3. Repeat the same description.
Another way to lose points in the eyes of YouTube’s fickle algorithm is to use the same description for every video. Why? Like Google, YouTube sees repeated content as a form of plagiarism. And people who plagiarize are not reliable sources of information.
YouTube is looking for authentic, valuable information people really want to watch. If you’re not writing accurate, original content that helps YouTube help its viewers, then you won’t get the plays.
Do: What To Write In A YouTube Video Description
Now that we’ve covered the biggest mistakes when writing a YouTube video description, it’s time to dive into the structure and goals of a description that captures the hearts of viewers and algorithms alike.
1. Choose one focus keyword per description.
This beautiful little SEO rule can be applied to more than just your YouTube video description; in fact, it goes for anything Google reads, including blog posts and your website pages.
Basically, you want to choose one keyword to focus on in each post. Yes, you can include others. I like to use a list of 4-6 core keywords in everything, and then vary the other 2-4 keywords depending on the topic of the post.) But you want to choose one keyword that you focus on in each post. This is your focus keyword, which will need to appear in specific places throughout your post.
For more of a deep dive, here are a few notes about keywords:
- Keywords can be a single word, a short phrase or even a full question/sentence. For example, if I’m posting a video about how to keep your cat safe on the 4th of July, you could choose: cats, cat safety on the 4th of July, or how to keep your cat safe on the 4th of July. It all depends on what people are searching, as well as the specificity of your topic.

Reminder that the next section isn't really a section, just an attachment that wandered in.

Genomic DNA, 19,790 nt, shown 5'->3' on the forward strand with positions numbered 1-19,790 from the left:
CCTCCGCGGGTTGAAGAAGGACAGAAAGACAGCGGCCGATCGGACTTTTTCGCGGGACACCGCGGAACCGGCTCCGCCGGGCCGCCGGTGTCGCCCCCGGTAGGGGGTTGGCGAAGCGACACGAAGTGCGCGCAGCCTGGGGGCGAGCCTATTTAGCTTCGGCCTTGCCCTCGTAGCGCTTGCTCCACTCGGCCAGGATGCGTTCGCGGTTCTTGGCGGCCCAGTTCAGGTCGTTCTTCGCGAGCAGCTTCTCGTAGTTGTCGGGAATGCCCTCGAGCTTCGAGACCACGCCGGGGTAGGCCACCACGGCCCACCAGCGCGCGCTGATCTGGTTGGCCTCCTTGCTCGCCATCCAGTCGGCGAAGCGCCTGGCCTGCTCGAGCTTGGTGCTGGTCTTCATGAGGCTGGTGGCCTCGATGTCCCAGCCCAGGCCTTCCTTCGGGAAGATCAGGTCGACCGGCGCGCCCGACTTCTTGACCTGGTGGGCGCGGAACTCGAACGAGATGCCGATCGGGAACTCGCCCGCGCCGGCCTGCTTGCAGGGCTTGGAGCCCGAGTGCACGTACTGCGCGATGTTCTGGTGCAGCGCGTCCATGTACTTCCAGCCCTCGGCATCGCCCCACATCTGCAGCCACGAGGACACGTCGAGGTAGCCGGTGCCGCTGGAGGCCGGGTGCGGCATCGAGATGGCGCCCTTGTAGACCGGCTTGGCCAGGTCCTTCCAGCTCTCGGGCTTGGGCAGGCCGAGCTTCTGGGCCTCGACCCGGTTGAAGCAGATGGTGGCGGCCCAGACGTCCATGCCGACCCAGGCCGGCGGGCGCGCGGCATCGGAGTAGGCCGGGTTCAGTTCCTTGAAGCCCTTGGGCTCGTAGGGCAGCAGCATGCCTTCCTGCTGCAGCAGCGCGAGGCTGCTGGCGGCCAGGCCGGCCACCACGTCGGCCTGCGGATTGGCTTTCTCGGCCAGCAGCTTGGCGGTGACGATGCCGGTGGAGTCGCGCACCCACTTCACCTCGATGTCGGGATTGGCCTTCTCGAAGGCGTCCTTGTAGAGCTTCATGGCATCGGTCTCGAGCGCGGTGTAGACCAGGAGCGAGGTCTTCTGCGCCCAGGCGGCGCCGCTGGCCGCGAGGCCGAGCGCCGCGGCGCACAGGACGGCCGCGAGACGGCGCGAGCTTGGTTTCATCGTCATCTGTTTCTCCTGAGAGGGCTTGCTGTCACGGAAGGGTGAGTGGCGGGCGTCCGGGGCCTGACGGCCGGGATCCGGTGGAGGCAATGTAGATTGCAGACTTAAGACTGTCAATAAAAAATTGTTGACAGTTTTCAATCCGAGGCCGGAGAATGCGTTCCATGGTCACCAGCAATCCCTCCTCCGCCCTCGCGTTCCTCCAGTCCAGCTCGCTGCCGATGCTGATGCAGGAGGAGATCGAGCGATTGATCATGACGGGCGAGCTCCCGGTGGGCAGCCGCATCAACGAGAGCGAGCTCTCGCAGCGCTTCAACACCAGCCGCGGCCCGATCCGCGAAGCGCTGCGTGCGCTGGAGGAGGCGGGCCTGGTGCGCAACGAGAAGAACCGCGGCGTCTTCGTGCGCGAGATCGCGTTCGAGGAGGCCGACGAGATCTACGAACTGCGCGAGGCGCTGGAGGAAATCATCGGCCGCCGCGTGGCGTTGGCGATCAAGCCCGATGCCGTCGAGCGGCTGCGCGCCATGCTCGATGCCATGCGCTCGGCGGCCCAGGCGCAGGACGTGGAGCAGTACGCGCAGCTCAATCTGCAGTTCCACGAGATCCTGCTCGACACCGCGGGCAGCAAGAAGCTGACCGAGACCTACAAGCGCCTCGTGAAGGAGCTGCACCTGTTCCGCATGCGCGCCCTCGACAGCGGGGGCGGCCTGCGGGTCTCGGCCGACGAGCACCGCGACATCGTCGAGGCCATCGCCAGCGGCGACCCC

- Try to avoid repeating your focus keyword on multiple posts because YouTube will be confused about which video to show people when they search for that term. It’s best to give YouTube a clear signal with one, original focus keyword per video.
- If you’re a small business that’s looking for local leads, make sure you add “Santa Clarita” to your keyword phrases, so you have the best chance at attracting viewers who live close enough to take advantage of your products and services.
2. Use your keyword in your title, first sentence and throughout the body.
Once you’ve decided on your focus keyword, you’ll need to weave it into several places throughout your YouTube video title and description. If you can get it the following places, you’ve maximized your usage of the keyword and satisfied YouTube’s algorithm:
- Title: Get your focus keyword as close to the front of your title as possible. This tips off the algorithm with very little effort. Example: How To Keep Your Cat Safe On The 4th Of July.
- First Sentence: Like the title, you want to get your focus keyword as close to the beginning of the sentence as possible, so you can quickly signal the algorithm. Example: Wondering how to keep your cat safe on the 4th Of July.